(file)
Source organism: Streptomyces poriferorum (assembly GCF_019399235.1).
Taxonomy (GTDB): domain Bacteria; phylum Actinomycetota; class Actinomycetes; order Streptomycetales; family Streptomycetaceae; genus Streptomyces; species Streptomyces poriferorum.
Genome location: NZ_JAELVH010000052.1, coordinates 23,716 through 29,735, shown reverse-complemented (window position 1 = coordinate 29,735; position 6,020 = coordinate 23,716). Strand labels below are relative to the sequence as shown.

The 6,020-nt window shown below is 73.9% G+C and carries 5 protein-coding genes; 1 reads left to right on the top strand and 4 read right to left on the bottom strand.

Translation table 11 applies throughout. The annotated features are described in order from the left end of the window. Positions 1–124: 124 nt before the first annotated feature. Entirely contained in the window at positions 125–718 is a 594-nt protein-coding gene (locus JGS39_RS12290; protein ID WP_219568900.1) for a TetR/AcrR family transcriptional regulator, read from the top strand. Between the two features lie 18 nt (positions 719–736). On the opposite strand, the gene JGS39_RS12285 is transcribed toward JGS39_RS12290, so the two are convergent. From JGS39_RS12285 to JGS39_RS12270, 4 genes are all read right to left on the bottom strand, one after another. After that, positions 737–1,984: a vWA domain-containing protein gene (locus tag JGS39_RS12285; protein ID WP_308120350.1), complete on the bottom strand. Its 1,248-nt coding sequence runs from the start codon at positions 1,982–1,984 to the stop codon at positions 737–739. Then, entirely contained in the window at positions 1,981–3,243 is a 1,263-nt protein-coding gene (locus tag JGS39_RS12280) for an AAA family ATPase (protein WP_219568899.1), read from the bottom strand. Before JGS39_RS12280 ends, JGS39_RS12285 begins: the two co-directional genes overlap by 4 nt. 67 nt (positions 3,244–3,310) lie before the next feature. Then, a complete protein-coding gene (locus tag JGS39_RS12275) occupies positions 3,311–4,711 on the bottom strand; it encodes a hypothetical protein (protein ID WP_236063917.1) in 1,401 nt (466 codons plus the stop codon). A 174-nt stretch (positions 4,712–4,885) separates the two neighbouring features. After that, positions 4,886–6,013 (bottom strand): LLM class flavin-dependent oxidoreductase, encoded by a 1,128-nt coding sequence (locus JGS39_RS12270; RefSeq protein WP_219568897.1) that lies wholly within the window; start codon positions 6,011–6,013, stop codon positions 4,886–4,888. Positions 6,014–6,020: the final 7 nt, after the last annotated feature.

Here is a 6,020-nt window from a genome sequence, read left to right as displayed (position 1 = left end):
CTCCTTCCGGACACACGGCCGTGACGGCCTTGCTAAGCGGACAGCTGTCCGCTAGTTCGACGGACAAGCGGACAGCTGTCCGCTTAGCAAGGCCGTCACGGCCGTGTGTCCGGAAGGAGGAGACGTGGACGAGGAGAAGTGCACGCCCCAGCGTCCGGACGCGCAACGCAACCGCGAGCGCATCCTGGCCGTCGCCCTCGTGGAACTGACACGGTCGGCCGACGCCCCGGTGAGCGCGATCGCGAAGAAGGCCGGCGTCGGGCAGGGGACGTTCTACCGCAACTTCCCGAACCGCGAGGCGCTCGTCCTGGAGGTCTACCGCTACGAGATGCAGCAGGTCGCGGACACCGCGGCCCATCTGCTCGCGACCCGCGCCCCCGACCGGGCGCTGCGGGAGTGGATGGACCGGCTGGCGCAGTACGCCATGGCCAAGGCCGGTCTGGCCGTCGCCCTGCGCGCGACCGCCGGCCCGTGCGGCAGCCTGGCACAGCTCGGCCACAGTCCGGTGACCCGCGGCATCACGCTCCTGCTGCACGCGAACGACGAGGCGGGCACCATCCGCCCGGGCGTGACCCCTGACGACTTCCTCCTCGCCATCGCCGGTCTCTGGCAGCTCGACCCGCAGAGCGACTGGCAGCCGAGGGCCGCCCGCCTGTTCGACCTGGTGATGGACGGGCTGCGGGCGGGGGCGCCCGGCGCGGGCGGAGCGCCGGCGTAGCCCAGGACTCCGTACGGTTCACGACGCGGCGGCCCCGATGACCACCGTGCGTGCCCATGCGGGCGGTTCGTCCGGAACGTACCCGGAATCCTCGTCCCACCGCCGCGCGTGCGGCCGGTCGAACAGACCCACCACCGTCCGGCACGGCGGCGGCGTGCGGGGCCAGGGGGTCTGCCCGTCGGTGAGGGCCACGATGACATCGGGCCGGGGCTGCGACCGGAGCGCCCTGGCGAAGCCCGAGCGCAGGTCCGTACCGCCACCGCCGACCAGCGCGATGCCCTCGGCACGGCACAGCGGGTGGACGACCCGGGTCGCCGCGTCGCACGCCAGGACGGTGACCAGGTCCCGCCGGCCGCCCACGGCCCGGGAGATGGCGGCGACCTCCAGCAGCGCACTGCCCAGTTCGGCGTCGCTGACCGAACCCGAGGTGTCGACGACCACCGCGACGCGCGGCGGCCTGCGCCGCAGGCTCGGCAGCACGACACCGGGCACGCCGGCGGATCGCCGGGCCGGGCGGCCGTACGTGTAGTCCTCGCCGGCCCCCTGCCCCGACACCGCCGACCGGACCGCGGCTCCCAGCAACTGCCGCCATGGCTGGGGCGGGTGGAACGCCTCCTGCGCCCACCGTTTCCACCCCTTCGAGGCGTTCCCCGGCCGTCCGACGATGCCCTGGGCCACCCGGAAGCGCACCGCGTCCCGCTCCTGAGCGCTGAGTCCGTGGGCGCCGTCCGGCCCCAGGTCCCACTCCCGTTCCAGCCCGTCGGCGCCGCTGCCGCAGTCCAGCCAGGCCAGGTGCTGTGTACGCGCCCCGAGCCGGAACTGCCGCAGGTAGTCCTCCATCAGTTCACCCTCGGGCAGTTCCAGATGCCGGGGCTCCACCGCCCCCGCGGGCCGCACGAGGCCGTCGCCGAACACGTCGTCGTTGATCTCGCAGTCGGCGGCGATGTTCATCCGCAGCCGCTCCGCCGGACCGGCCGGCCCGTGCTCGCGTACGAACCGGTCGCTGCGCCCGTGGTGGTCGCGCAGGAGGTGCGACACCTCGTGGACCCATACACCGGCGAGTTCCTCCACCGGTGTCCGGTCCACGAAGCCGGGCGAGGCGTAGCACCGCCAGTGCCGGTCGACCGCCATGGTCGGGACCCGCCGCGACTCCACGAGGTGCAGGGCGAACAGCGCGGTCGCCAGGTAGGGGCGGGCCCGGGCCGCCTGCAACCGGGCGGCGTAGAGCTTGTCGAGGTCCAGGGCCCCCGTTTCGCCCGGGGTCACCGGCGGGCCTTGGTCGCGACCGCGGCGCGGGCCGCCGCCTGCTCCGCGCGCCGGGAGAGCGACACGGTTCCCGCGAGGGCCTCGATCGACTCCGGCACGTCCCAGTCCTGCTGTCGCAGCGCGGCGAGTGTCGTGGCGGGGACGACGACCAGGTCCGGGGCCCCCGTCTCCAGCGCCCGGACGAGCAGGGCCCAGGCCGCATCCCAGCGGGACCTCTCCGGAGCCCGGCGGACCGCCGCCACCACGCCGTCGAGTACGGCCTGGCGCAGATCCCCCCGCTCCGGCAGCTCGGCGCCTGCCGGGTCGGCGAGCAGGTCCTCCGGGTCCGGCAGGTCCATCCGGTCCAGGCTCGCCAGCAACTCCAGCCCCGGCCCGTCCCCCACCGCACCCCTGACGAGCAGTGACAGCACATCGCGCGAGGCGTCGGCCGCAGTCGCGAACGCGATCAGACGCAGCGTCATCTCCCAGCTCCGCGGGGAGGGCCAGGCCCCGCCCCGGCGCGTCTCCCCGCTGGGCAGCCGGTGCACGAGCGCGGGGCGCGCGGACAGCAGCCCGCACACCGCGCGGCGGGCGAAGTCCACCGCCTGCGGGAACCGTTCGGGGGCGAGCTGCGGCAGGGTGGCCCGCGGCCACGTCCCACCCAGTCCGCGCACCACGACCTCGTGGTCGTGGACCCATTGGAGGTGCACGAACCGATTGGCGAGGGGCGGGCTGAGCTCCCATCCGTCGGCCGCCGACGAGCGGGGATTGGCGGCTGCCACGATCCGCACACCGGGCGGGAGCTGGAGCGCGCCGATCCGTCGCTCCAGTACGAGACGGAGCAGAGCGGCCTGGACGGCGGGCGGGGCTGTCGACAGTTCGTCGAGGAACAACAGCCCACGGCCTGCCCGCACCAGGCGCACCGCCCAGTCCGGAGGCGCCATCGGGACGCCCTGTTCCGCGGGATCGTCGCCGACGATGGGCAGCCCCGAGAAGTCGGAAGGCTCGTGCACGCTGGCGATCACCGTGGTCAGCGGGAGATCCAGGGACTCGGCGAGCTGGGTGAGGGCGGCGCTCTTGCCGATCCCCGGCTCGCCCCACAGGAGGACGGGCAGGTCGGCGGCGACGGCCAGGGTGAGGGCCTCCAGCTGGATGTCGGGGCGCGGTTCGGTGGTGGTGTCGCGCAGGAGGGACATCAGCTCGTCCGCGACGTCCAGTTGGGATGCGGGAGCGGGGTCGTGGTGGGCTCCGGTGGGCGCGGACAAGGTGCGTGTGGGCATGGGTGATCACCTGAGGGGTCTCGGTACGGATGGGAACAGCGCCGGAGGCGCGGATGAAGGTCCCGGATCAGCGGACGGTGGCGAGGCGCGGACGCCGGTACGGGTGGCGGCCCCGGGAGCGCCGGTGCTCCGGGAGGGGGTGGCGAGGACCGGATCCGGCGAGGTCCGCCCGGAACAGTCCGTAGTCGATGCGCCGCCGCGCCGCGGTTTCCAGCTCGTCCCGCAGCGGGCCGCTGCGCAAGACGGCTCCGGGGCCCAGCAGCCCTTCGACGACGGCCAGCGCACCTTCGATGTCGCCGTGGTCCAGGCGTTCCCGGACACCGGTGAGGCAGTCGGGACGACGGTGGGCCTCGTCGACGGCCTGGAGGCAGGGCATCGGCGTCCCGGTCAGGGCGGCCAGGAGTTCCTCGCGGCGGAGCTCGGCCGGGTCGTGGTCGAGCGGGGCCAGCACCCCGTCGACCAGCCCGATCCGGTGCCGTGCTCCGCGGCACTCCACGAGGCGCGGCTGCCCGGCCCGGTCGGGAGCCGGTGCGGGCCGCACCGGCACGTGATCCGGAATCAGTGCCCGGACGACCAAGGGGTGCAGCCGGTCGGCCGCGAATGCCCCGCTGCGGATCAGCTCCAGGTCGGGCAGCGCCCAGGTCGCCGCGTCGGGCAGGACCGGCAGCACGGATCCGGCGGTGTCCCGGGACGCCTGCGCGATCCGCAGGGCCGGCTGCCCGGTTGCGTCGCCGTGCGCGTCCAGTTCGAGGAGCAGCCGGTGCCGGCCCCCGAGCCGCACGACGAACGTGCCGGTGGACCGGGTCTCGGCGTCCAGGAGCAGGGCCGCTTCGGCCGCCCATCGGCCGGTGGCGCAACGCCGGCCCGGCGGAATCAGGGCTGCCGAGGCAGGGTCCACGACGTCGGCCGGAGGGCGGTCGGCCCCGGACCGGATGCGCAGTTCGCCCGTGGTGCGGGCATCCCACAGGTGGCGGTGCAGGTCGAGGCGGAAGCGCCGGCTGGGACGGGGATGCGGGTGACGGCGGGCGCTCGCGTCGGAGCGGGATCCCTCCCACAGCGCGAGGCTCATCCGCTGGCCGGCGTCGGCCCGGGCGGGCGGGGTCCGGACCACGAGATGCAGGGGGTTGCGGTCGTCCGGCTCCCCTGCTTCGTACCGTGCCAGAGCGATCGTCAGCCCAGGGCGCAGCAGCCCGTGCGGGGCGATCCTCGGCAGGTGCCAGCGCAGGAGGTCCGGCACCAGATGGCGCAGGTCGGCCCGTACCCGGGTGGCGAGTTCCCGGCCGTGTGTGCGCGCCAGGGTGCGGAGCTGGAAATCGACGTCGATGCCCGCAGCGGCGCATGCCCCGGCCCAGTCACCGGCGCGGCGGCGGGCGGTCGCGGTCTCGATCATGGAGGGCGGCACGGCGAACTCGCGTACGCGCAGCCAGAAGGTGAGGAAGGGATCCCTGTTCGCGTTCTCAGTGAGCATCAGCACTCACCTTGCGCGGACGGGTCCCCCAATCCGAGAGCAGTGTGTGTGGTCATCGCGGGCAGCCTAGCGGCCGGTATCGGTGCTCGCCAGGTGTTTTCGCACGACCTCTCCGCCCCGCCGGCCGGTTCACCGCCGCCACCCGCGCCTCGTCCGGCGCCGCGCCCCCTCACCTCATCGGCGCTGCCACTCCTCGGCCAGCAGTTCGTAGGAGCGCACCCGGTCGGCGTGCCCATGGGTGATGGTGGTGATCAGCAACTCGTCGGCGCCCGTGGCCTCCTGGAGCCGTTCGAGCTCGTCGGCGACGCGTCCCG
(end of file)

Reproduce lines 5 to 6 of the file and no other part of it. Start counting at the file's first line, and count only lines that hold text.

Translation table 11 applies throughout. The annotated features are described in order from the left end of the window. Positions 1–124: 124 nt before the first annotated feature. Entirely contained in the window at positions 125–718 is a 594-nt protein-coding gene (locus JGS39_RS12290; protein ID WP_219568900.1) for a TetR/AcrR family transcriptional regulator, read from the top strand. Between the two features lie 18 nt (positions 719–736). On the opposite strand, the gene JGS39_RS12285 is transcribed toward JGS39_RS12290, so the two are convergent. From JGS39_RS12285 to JGS39_RS12270, 4 genes are all read right to left on the bottom strand, one after another. After that, positions 737–1,984: a vWA domain-containing protein gene (locus tag JGS39_RS12285; protein ID WP_308120350.1), complete on the bottom strand. Its 1,248-nt coding sequence runs from the start codon at positions 1,982–1,984 to the stop codon at positions 737–739. Then, entirely contained in the window at positions 1,981–3,243 is a 1,263-nt protein-coding gene (locus tag JGS39_RS12280) for an AAA family ATPase (protein WP_219568899.1), read from the bottom strand. Before JGS39_RS12280 ends, JGS39_RS12285 begins: the two co-directional genes overlap by 4 nt. 67 nt (positions 3,244–3,310) lie before the next feature. Then, a complete protein-coding gene (locus tag JGS39_RS12275) occupies positions 3,311–4,711 on the bottom strand; it encodes a hypothetical protein (protein ID WP_236063917.1) in 1,401 nt (466 codons plus the stop codon). A 174-nt stretch (positions 4,712–4,885) separates the two neighbouring features. After that, positions 4,886–6,013 (bottom strand): LLM class flavin-dependent oxidoreductase, encoded by a 1,128-nt coding sequence (locus JGS39_RS12270; RefSeq protein WP_219568897.1) that lies wholly within the window; start codon positions 6,011–6,013, stop codon positions 4,886–4,888. Positions 6,014–6,020: the final 7 nt, after the last annotated feature.

Here is a 6,020-nt window from a genome sequence, read left to right as displayed (position 1 = left end):